“A lot of times we hear about chess being the domain of the gifted and talented programs in school. We have as many kids who are on IEPs as we do kids who are achieving normally or are identified as gifted,” Nichols said.
In fact, he said it was a special-needs child who won a state championship that inspired him to keep the club going for so long.
“He brought his trophy in, set it on the table, looked at me across the table and said, ‘Mr. Nichols, thank you for teaching me how to play chess.’ I said you’re welcome. He said, ‘No really, because I ain’t never been good at anything in school the way I’m good at this.’ That fueled my passion,” Nichols said.
Nichols said chess helps prepare kids for the real world.
“Chess teaches so many life lessons. A lot of kids are good at a lot of things when they first try it. Chess is not one of those things,” Nichols said. “Everyone has to go through a period of paying dues. Chess punishes bad decision-making just like life does.”
Personal transformations
With the addition of the kindergartners to the chess team, Nichols sought out the help of additional volunteers by contacting Ida Freeman alumni.
Jonathan Kennedy and Rachel Lopez are two of the adult volunteers who help Tuesdays after school, starting by gathering the Littles around a huge board to explain how the pieces move, then letting them play in pairs as volunteers move about the room.
“Right now, we’re trying to instill the basics. At the kindergarten age, they can’t quite see the full board and the moves ahead. They just aren’t quite there yet. But once they hit first, second grade, they’ll just skyrocket,” Kennedy said.
Lopez transferred her three children into the school because of the positive experience she had growing up. Her chess friendships that began in fifth grade have lasted into adulthood. For her daughter, who last year was crowned the fourth-grade state champion, chess has been transformational.
“With my daughter, the first time we did chess tournaments, she would have meltdowns if she didn’t win because she’s a very determined person, very hard on herself,” Lopez said. “At the end of the year, she wasn’t like that. Her whole personality had changed. At some point, there was a change, and she started enjoying it more. It helped her grow to be a better overall kid.”
Kennedy said it’s not uncommon to see children grow with the game.
“In chess, you learn more from losing. You learn more from what not to do,” Kennedy said. “We try to make sure they understand that losing is also a positive experience.”
The character-building also extends to discipline, not just in the game but in classroom success, too. Kennedy said that in elementary school, if he didn’t turn in his homework, he missed out on chess.
“One of the biggest things back then was we had discipline points, so we had a reason to stay in line,” Kennedy said. “If your points dropped, you weren’t allowed to go to tournaments. We had 40 to 50 kids playing, so you would miss out on the entire group. Mr. Nichols stayed on top of you and made sure your classwork came first.”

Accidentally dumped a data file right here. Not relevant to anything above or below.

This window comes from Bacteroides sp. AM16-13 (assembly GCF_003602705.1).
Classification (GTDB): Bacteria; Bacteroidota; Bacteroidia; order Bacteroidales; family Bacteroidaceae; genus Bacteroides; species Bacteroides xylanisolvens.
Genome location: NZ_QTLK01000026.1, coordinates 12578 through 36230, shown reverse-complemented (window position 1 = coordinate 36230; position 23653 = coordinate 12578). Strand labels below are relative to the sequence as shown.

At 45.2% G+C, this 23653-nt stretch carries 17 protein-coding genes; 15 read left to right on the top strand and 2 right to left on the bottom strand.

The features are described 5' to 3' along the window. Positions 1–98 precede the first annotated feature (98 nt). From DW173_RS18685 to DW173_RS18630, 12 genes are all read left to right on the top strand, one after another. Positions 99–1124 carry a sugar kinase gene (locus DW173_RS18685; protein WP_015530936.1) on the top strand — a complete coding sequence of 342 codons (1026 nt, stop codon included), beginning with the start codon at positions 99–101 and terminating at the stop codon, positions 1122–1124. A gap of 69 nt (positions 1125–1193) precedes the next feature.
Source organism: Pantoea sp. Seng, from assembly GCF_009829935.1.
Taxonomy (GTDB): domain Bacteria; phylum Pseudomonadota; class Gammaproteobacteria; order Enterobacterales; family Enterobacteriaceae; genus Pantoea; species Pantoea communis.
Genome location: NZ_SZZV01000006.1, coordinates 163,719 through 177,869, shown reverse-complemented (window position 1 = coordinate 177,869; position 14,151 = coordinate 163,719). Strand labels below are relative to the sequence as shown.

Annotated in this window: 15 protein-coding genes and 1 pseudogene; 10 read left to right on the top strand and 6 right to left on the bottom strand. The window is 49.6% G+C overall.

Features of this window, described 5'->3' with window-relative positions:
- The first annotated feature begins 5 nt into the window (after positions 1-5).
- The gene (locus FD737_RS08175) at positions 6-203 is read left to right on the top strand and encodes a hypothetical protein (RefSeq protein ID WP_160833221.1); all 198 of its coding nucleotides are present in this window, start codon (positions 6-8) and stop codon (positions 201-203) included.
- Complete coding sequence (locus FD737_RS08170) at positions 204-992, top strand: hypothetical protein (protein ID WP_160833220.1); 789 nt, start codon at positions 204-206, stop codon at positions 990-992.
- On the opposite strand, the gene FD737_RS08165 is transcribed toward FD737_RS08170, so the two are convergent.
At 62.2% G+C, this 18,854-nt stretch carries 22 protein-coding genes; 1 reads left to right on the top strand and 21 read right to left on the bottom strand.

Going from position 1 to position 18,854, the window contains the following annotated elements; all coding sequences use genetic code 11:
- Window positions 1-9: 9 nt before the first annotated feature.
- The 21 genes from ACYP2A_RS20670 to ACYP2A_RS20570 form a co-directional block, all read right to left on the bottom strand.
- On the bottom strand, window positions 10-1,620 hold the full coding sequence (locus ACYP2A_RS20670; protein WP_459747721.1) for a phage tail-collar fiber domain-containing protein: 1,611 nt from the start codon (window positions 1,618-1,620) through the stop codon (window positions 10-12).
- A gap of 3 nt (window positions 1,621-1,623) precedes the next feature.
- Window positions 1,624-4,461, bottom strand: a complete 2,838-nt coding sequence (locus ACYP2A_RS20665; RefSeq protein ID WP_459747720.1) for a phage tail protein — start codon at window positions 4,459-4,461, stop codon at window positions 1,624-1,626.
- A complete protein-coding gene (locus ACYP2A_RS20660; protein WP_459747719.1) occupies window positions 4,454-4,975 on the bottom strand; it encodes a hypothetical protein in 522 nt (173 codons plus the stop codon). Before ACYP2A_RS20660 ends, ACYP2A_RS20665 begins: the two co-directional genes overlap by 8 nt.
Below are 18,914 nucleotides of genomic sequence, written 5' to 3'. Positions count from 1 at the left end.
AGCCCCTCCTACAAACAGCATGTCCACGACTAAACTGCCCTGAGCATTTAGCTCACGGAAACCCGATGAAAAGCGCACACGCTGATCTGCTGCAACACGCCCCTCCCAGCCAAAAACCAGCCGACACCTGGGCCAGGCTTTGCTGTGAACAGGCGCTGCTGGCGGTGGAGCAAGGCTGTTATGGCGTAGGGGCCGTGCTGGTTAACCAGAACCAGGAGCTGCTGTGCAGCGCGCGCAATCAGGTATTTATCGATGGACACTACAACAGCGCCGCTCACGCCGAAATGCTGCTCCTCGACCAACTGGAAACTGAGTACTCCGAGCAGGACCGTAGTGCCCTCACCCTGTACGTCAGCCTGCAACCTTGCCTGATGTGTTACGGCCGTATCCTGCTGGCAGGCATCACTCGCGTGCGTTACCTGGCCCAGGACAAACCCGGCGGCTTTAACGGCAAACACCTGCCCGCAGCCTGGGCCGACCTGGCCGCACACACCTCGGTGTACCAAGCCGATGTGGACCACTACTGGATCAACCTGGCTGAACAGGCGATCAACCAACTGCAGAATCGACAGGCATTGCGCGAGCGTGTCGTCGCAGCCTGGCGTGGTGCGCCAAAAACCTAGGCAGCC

Nichols notes that civility and sportsmanship are inherit in the game of chess and said office referrals on chess players at Ida Freeman are almost nonexistent.
“What you will see is that after the instructions are given and before the first round, the tournament director will start them and they’ll all shake hands and the room will go silent. You’ve never seen 360 kids be that quiet in one place at one time,” Nichols said.
Gameplay also forces kids to slow down and think through their decisions. Advait said whenever he tries to teach someone how to play chess, the biggest lesson is fighting the urge to move quickly.
“The hardest part is just to get them to think, because they’re often impatient. Really, the best thing I tell them is to sit on their hands. It usually works,” Advait said. “If your opponent is playing really fast, you don’t need to play fast to win. If you sit down to think, you can beat your opponent way easier than just playing quickly.”
Max’s mother, watching him twist Transformers with his friends after the first round of the tournament, agrees chess helps him be more well-rounded.
“It teaches him a lot of discipline. He has to sit still and really think through all the options. Chess is a slow game. It’s not like something where you move the pawns and you win,” said Sara Sartin, who admits she doesn’t have enough patience to play. “I’m in awe watching him.”
Annette Price is communications and constituent services specialist at the Oklahoma State Department of Education.
PHOTOS: First-grader Max Sartin contemplates a move during the Carl Albert K-12 Scholastic Open chess tournament at Carl Albert High School in Midwest City on Sept. 23. Max attends Ida Freeman Elementary School in Edmond and was part of the kindergarten state championship team last year.
Students compete at the Carl Albert K-12 Scholastic Open chess tournament at Carl Albert High School in Midwest City on Sept. 23. Educators say chess builds cognitive stamina.
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Last updated on January 2, 2018